Table 2 Medical Treatment Of Stroke Patients With Pneumonia Versus Without Pneumonia
Those stroke patients who developed pneumonia had significantly higher rates of epileptic seizure, Sepsis, Urinary tract infection, and Heart failure (Table 3).
Table 3 Other Complications Of Stroke Patients With Pneumonia Versus Without Pneumonia
Odds Ratio Of Pneumonia In Stroke Patients
The 40–80 years age groups of stroke patients had a 1.6-fold increaded odds of developing pneumonia. Likewise, a stay of 11–20 days and more than 20 days increased the odds 11.5- and 141.8-fold, respectively. The complications of cardiovascular disease and urinary tract infection increased the odds 3.1- and 18.2-fold, respectively. Meanwhile, stroke patients had a nasogastric tube had an increased risk of developing pneumonia of 47.5-fold (Table 4).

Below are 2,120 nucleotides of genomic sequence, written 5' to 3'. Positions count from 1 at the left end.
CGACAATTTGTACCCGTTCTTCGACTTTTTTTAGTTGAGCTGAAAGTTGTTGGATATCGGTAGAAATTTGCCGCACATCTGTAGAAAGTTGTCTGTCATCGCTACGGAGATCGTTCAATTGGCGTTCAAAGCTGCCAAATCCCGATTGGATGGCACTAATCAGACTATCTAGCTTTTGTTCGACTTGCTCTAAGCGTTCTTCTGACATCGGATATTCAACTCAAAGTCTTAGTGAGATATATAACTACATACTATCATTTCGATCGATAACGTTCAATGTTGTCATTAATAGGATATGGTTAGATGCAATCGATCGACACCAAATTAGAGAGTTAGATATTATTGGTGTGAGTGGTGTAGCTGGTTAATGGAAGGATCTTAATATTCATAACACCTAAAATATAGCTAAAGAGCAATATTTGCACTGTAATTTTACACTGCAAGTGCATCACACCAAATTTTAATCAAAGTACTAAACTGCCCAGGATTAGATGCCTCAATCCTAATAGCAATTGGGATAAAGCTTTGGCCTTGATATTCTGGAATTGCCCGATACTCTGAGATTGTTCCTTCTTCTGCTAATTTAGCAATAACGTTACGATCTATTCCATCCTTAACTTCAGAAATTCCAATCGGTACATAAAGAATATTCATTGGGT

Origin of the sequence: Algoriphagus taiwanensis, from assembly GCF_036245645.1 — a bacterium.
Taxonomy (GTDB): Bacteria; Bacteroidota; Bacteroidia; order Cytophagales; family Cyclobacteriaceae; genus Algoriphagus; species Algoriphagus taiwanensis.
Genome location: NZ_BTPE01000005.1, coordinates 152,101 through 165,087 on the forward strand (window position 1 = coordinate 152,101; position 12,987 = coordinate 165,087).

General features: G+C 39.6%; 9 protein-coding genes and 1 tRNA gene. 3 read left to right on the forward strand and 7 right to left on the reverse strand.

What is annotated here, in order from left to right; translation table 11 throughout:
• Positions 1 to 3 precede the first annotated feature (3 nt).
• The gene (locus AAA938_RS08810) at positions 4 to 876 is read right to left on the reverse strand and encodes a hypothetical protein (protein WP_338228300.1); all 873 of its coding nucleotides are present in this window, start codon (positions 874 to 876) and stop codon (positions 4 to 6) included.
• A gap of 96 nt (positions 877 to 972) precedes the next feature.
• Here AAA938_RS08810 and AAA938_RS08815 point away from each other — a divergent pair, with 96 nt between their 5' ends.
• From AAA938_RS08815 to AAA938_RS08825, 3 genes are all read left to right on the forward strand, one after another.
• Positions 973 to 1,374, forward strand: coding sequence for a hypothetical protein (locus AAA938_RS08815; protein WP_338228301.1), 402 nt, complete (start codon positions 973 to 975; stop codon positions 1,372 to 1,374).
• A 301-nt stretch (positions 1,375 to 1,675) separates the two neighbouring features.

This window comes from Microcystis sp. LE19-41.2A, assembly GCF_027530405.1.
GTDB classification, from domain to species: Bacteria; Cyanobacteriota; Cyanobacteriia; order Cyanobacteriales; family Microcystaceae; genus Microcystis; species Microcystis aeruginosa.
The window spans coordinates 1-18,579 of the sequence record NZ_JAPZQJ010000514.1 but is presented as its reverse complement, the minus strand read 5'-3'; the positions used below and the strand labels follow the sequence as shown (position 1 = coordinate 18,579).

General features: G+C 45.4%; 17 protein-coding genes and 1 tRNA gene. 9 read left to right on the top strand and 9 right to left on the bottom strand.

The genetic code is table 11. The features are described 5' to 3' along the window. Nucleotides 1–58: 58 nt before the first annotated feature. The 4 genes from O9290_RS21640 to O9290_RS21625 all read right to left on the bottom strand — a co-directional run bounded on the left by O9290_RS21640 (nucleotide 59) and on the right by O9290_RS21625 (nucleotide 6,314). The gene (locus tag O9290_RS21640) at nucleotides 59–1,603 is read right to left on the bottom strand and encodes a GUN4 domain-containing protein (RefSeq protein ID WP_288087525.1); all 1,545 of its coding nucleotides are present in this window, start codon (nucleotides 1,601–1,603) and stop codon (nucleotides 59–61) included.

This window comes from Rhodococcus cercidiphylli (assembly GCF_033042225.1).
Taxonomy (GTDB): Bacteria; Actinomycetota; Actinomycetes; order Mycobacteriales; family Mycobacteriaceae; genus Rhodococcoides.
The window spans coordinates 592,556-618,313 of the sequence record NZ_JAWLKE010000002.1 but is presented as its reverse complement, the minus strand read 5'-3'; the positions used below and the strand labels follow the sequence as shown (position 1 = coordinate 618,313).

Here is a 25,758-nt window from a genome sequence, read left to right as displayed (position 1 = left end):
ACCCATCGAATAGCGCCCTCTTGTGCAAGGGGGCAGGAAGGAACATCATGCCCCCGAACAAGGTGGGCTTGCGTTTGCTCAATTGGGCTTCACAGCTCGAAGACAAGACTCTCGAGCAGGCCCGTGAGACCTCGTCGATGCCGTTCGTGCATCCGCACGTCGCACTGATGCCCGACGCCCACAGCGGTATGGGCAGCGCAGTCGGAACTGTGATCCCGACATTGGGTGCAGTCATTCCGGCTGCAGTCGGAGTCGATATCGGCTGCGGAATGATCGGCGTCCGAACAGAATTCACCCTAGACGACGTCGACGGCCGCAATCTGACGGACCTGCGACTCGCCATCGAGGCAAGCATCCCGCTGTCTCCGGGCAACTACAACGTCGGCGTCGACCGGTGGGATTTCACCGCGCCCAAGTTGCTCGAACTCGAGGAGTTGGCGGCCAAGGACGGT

Table 4 Odd Ratio Of Developing Pneumonia In Stroke Patients
Score For Predicting Post-Stroke Pneumonia Infection
After analysis by multivariable logistic regression, there were four variables to make a score for predicting post-stroke pneumonia infection, which is Length of stay that divided into three intervals (1–10 days=0, 11–20 days=1, and more than 20 days=2.5), 1.5 points for cardiovascular disease, 2 points for nasogastric tube, and 1.5 points for urinary tract infection.
The score was divided into three groups, those with lower than 2 points were defined as a lower risk group, while the medium risk group was counted for 2.5–4 points, and more than 4 points for the high risk group (Table 5) with 80.56% sensitivity and 93.52% specificity. There was a positive predictive value of 86.14 and a negative predictive value of 90.58.
Table 5 Score For Predicting Post-Stroke Pneumonia Infection